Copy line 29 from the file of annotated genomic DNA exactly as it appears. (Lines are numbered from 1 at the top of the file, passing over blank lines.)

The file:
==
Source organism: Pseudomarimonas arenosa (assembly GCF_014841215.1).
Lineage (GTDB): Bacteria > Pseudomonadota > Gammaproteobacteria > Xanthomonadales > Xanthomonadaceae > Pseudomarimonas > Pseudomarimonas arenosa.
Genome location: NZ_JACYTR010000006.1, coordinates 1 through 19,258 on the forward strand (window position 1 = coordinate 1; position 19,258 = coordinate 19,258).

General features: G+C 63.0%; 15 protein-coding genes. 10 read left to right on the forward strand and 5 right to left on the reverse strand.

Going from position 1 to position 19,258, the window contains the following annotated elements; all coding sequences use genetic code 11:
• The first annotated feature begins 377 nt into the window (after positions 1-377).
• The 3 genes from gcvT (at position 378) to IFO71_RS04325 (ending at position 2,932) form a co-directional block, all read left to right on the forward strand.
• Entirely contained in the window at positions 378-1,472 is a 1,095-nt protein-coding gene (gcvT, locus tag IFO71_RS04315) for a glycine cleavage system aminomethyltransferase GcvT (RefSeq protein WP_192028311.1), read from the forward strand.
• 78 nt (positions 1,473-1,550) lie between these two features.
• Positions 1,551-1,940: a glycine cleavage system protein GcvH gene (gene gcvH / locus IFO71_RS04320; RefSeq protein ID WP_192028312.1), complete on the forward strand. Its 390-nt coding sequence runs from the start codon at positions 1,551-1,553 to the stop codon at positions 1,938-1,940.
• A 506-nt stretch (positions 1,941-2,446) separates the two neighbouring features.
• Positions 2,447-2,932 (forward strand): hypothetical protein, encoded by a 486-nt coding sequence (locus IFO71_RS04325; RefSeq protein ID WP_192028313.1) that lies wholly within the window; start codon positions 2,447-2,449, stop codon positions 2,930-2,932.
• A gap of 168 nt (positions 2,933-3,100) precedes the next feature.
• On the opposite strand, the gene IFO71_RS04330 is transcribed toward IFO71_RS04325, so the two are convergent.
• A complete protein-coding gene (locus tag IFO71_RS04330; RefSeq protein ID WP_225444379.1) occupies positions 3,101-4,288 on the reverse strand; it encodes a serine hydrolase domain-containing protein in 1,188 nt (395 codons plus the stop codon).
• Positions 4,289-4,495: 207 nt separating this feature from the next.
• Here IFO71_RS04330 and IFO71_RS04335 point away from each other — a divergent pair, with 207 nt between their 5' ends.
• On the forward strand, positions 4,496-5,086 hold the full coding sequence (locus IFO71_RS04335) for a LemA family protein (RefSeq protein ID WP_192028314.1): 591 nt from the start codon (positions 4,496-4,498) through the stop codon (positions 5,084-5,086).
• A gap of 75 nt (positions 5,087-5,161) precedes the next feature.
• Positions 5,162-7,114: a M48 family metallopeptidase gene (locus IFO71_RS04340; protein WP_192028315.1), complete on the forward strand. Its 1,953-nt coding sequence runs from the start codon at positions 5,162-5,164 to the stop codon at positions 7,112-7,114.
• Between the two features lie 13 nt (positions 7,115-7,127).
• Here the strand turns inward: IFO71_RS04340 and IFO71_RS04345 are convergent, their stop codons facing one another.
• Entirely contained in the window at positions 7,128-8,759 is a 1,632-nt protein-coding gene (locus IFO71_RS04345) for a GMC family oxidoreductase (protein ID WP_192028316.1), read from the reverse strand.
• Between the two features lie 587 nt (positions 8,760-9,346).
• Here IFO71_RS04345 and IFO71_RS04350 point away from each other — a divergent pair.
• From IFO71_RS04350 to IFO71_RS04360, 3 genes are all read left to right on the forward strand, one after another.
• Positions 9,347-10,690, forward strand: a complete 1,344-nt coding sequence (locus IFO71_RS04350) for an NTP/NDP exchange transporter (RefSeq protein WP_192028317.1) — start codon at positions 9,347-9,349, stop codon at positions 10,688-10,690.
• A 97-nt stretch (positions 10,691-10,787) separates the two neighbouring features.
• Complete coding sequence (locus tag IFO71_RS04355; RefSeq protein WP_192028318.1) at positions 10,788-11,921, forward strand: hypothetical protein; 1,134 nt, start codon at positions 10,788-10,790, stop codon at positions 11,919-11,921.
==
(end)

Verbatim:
• Complete coding sequence (locus tag IFO71_RS04355; RefSeq protein WP_192028318.1) at positions 10,788-11,921, forward strand: hypothetical protein; 1,134 nt, start codon at positions 10,788-10,790, stop codon at positions 11,919-11,921.